Thursday, 28 January 2010

Spanish Democracy

As a country that suffered the ravages of dictatorship for so long, it's nice to see the Spanish take to democracy so heartily - and nowhere is it more evident than their Eurovision selection process.

Three years ago, fed up with a string of poor to middling results, some genius at RTVE had the brainwave of opening their pre-selection contest up to the masses and not only allowing anyone to enter, but giving the whole world the opportunity to vote on them. No filtering or fine tuning - anyone could enter, from the most professional record-company endorsed act to the most lowly bedroom artist. Now that's the kind of democracy I like!

So they put out a call for songers across the land to display their wares on MySpace, not realising the mild controversy that would ensue. The plan was that punters would vote for their faves, and the top few would battle it out in a televised final. All very good, but it didn't take into account that fabulous human instinct for making things cheekily difficult. Inside days an unlikely contender raced to the top of the vote table. Antonio  'El Gato' González was an elderly man who had his croaky homespun warblings set to a bizarre mininal techno backing track for the song La Bicicletera. It was racing away into a huge lead when someone at the Spanish TV station noticed that a bulk its votes all came from the same few IP addresses. It subesquently had around 100,000 votes taken away from it, but still finished respectably well up the table.

This may have been good news for those hoping for a more traditional song, but their previous fears were soon doubled by one Rodolfo Chikilicuatre with his faux reggaeton stomper Baila el Chiki-Chiki. Chikilicuatre (local slang for good for nothing), was the comic creation of comedian David Fernández, a regular cast member on rival TV station LaSexta's late night show Buenafuente. With plenty of free publicity, and a groundswell of populist funtime opinion behind it, the song walked the final, and finished in 16th in Belgrade - still one of Spain's best results in some years.

The following year RTVE tried it all again, only this time in a much more complicated way. Once again, songs were submitted via MySpace. Of the 978 entries, only 455 were considered to be within the rule. These songs were then divided into genres. The top 5 songs in each of the ten categories then qualified for a protracted series of auditions and ever decreasing heats. Runaway leaders throughout the contest were a flamenco dance act called Melody y Los Vivancos with their difficult but exciting song Amante de la Luna. But despite tieing for the lead in the final with the severe-haired songstress Soraya and her more traditionally-Eurovision flavoured dance piece La Noche es Para Mí, they missed out on a trip to Moscow on a countback technicality.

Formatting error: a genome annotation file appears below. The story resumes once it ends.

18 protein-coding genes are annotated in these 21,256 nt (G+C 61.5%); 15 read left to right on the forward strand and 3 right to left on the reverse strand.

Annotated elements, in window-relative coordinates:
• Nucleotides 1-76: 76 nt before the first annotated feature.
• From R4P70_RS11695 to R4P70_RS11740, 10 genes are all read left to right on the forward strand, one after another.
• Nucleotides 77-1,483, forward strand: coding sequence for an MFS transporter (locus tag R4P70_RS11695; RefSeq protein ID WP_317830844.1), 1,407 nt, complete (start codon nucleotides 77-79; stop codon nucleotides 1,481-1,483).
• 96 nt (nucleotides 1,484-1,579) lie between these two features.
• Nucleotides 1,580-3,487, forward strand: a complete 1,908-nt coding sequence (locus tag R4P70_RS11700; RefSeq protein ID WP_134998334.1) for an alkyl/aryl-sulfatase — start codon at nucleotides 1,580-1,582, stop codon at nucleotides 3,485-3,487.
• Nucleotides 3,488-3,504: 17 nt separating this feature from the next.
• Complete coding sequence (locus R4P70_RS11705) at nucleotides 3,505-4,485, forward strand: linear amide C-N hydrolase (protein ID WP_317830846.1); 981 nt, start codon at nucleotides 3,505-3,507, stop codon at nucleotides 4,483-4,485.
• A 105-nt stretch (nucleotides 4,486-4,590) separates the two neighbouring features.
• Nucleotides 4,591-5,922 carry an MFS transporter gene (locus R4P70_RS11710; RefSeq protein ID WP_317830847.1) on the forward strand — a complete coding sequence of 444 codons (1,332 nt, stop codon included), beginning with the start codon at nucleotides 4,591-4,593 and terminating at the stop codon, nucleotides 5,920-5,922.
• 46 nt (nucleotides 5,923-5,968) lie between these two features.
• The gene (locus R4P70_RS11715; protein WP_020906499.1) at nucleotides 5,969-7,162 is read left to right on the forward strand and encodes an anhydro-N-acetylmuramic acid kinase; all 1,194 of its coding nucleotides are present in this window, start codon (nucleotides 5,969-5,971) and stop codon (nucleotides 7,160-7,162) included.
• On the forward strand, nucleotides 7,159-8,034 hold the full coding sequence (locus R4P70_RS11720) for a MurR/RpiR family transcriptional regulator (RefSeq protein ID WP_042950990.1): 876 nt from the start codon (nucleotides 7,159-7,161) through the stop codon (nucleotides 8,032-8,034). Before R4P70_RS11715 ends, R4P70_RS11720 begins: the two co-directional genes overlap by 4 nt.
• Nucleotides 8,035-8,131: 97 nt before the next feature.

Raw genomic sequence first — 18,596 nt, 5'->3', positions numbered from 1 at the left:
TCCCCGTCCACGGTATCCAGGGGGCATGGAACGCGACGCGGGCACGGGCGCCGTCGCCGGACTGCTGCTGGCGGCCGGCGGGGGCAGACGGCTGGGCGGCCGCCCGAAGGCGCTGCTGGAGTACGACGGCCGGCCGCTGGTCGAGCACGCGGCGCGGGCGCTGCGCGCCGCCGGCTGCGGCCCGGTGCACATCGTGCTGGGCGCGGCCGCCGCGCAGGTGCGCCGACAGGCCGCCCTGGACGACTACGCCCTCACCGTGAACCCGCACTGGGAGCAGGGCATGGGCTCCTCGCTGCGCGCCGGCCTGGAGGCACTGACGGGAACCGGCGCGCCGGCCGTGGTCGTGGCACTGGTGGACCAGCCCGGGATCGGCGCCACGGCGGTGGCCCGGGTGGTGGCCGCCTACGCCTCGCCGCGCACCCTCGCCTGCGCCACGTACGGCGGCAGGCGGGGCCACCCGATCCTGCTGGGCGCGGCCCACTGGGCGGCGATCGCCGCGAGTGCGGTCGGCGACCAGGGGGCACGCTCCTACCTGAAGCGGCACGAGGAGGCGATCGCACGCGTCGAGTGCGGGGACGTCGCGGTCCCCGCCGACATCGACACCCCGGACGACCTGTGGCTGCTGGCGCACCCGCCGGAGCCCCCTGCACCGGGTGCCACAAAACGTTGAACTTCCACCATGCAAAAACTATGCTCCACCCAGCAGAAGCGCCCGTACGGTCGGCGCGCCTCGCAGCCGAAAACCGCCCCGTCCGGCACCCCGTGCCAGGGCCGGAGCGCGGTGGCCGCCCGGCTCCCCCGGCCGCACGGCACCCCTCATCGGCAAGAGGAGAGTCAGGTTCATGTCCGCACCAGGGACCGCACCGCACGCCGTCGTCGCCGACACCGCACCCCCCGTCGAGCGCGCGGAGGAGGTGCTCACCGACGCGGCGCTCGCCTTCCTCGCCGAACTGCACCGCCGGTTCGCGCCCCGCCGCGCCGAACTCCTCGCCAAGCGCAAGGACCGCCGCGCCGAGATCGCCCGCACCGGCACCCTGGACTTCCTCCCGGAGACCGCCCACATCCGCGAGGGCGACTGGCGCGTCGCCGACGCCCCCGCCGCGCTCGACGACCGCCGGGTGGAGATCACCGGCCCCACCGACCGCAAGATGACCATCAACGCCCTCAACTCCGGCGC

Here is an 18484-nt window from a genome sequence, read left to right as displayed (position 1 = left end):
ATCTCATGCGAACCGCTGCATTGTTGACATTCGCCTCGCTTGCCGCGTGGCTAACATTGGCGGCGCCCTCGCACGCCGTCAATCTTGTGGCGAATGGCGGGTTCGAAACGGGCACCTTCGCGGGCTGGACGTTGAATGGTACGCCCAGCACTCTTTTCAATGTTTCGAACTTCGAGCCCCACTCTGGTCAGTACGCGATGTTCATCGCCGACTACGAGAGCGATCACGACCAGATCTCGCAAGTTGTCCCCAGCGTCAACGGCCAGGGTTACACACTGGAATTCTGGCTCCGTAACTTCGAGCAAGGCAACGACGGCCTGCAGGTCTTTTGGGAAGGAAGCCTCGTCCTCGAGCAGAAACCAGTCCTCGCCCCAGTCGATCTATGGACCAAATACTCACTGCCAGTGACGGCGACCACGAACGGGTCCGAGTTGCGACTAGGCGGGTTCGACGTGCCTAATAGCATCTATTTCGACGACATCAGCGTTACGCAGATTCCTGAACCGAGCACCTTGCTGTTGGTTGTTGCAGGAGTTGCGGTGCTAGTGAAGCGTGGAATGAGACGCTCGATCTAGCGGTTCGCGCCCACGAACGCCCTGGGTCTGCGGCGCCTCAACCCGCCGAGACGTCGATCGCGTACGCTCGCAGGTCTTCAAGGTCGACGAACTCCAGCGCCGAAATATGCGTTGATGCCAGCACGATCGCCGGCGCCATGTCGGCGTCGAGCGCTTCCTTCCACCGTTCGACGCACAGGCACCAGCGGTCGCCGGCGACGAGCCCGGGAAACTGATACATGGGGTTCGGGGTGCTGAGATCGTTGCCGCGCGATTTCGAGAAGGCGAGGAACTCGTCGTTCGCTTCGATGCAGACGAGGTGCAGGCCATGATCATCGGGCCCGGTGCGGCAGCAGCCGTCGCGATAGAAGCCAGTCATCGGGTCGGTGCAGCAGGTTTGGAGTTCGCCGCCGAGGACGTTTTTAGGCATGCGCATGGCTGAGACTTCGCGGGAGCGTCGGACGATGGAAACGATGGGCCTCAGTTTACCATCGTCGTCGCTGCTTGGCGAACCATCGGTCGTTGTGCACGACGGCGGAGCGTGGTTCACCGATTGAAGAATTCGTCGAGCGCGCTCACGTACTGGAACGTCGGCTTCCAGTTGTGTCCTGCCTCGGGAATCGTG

Soraya eventually came 23rd out of 25th in the final.

So bless RTVE for their persistence - they're trying the whole thing again this year. Thankfully though the process is much simpler. This time, 480 songs were submitted, of which 319 were banged up onto the TV channel's website for a straight open vote - the top ten going on to fight out a gala final. But there was immediate controversy. Each viewer to the site could vote up to five times a day from the same email address. This led to accusations that those artists signed to big labels would benefit from dedicated PR departments flooding the table with votes sent from a string of specially created email addresses. But despite this, a surprise candidate flew to the top of the leaderboard inside 24 hours.

The song Soy Un Tsunami by a botox-powered old gal calling herself Pop Star Queen stormed  to the head of the field. It was soon discovered though that the performer was in fact one Karmele Marchante, a presenter from another minority channel - this time TeleCinco - who wanted to pull a similar stunt to old Chiki Chiki two years before. Close checks were then made on the content of all the submitted songs, which saw Pop Star Queen disqualified, along with a few other popular tunes (sadly also including the rather ace La Fiesta del Fuego by old-skool Valencian rave head Chimo Bayo). This meant that the table was now topped by Coral Segovia and her formula Disney-esque ballad En una Vida - particularly ironic as it was Coral who was beaten into second place by Rodolfo Chikilicuatre two years since.